Tarkovsky, Ranked

“We can express our feelings regarding the world around us either by poetic or by descriptive means. I prefer to express myself metaphorically. Let me stress: metaphorically, not symbolically. A symbol contains within itself a definite meaning, certain intellectual formula, while metaphor is an image. An image possessing the same distinguishing features as the world it represents. An image — as opposed to a symbol — is indefinite in meaning. One cannot speak of the infinite world by applying tools that are definite and finite. We can analyse the formula that constitutes a symbol, while metaphor is a being-within-itself, it’s a monomial. It falls apart at any attempt of touching it.”

Andrei Tarkovsky created some of the most beautiful, transcendental, and awe-inspiring films I’ve had the privilege of viewing. They contain such love, tranquility, and simplicity that they are imbued with a seemingly mystical capacity to produce in the viewer a higher state of conscious awareness, contemplation, and even the all-too-rare aesthetic experience. What’s more, he instills so much of his self – his thoughts, his emotions, his soul – within his work, that the viewer experiences the revelation of profound truths: the existential truth about who this man is, and the phenomenological truth about how he subjectively experienced the world. Experiencing Tarkovsky is unlike any other; if there are any films that can, his films refute any suspicion that film cannot be considered art.

In particular, I consider Tarkovsky a master of lighting and colour organization. His work in these respects is nothing short of brilliance.

I had the most difficulty ordering the first three titles in this list. I believe each of them could be considered the greatest film ever created; for this reason, they are interchangeable, and where they lie depends on how one chooses to critique them. The order I have chosen is based on artistic worth and personal veneration, which I consider especially valuable of film. Had I chosen based on philosophic worth, the second ranked title would be first; had I chosen based on craftsmanship, the third ranked title would be first. I ought to note that I regard all three titles as secure notches in my top ten, with the primary two likely posited in my top five.I have given a 5 star rating to all seven of Tarkovsky’s features, as well as the short film placed 8th. 9 and 10 receive 4/5 stars, and 11 receives 3/5

Finally, Anatoli Solonitsyn deserves recognition for his work. I agree with Tarkovsky himself that Solonitsyn was one of the finest actor’s of his day. I truly wish he had lived long enough to play the lead roles in Nostalghia and The Sacrifice as planned; I believe he would have been the optimal lead role for either film, and his presence would have benefited them both.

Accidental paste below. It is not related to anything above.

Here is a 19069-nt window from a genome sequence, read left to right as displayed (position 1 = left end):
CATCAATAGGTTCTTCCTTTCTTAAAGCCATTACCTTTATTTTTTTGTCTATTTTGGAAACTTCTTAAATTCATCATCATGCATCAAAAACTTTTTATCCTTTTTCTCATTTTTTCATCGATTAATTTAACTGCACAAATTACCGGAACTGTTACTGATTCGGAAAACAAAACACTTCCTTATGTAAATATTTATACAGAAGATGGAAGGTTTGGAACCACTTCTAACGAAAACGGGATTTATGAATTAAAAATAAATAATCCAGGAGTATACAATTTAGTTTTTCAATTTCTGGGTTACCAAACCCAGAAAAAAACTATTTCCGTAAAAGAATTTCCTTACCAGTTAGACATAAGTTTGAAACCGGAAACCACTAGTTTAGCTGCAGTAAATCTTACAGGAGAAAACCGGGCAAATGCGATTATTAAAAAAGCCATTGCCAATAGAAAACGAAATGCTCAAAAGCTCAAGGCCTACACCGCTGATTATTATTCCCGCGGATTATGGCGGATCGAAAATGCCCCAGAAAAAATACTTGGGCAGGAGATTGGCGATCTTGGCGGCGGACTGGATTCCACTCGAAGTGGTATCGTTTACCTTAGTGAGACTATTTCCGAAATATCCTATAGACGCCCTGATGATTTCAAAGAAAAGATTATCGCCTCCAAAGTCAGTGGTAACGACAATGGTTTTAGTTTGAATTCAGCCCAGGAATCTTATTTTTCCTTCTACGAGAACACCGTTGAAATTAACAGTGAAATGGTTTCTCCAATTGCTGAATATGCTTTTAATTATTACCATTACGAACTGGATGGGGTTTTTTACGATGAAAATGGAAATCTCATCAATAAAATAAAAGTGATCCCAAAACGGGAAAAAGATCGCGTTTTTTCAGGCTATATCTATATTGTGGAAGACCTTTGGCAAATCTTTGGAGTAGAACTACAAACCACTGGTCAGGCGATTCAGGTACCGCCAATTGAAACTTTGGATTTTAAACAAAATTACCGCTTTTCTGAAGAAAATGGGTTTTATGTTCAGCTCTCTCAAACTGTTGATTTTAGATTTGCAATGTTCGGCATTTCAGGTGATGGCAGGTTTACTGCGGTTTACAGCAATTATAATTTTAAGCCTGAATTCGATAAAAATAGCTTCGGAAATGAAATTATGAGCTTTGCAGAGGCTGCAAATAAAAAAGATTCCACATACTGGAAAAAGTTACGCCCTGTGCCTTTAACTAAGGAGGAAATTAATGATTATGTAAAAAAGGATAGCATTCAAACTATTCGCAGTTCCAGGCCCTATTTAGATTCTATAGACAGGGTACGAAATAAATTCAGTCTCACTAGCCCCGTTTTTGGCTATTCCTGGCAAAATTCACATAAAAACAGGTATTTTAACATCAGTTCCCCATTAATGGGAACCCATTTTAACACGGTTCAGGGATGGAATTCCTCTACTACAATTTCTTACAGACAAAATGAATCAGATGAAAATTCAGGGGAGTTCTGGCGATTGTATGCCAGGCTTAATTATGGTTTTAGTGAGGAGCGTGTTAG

Andrei Rublev



Ivan’s Childhood


The Steamroller And The Violin

Voyage In Time

There Will Be No Leave Today

The Killers


Scenes I particularly love:

The Steamroller And The Violin
-The kaleidoscopic vision of reflected images in a multiple-way mirror.

Ivan’s Childhood
– The first scene, as the short shot of Ivan elevates through the tree and stops at a super-long shot of Ivan in the middle of the field.
– The memory/dream-sequence of Ivan and his sister in the back of a wagon picking apples.

Andrei Rublev
– The buffoon singing that bizarre song near the beginning.
– Andrei nervously talks with Danila, before he leaves to meet Theophanes.
– The entire “Bell” act.
– Kirill’s revelation; when Kirril breaks down, tells Andrei the truth about his jealousy and his realization that talent is a gift from God that should not be wasted, but used to bring joy, love, and hope to all those suffering.
– Boriska breaking down in Andrei’s arms. The succession of artists…Thephanes, Andrei Rublev, Boriska

– Burton’s speech about what he saw on Solaris.
– Chris watching the video left by Dr. Sartorious.
– The final scene; he’s still on Solaris.

– The first scene of Yuri Zhary with a speech impediment relieving the tension he’s holding. This is honestly quite possibly my favorite scene of any film of all time, and I think people underestimate it’s vitality in understanding the film.
– The house-fire in the beginning.
– Every image of one or more reflected images.
– The grenade scene.

– The two instances wherein a light is turned on and off, and the light ever so slowly creeps on, makes a sharp dinging sound and, with a short flash of light, instantly returns to darkness. I particularly appreciate the second of the two.
– All the dialogue.
– The concept of the Zone (alright it’s not a scene, but it had to be mentioned).
– The final scene of the little telepathic monkey (Stalker’s daughter). The slow and minimal amount of “snow” makes this scene especially beautiful. I think natural flower cotton was used, it looks similar to the white feathery fluff that comes off those little weeds kids like to blow.

– The rain pouring into Domenico’s shelter, the green and brown half-full bottle being rained on.
– The super green scene; Andrei’s monologue to that little girl.
– Domenico sets himself on fire, Andrei takes the lit candle across the pool and takes his final breath as he sets the candle down.

– The sound-track during the opening and end credits.
– Alexander’s monologue to The Lord about sacrifice and asceticism.
– The final 20 minutes, the house being set on fire. This is easily one of the greatest endings to any film I have ever seen.


Favourite stills (Don’t mind the quality, they are screen-shots of my PC):

About Kamran Ahmed

I have a Masters in Cinema Studies from the University of Toronto. I work as a freelance writer and film critic in Vancouver. My writing is primarily distributed through Next Projection, an online film journal based in Toronto.
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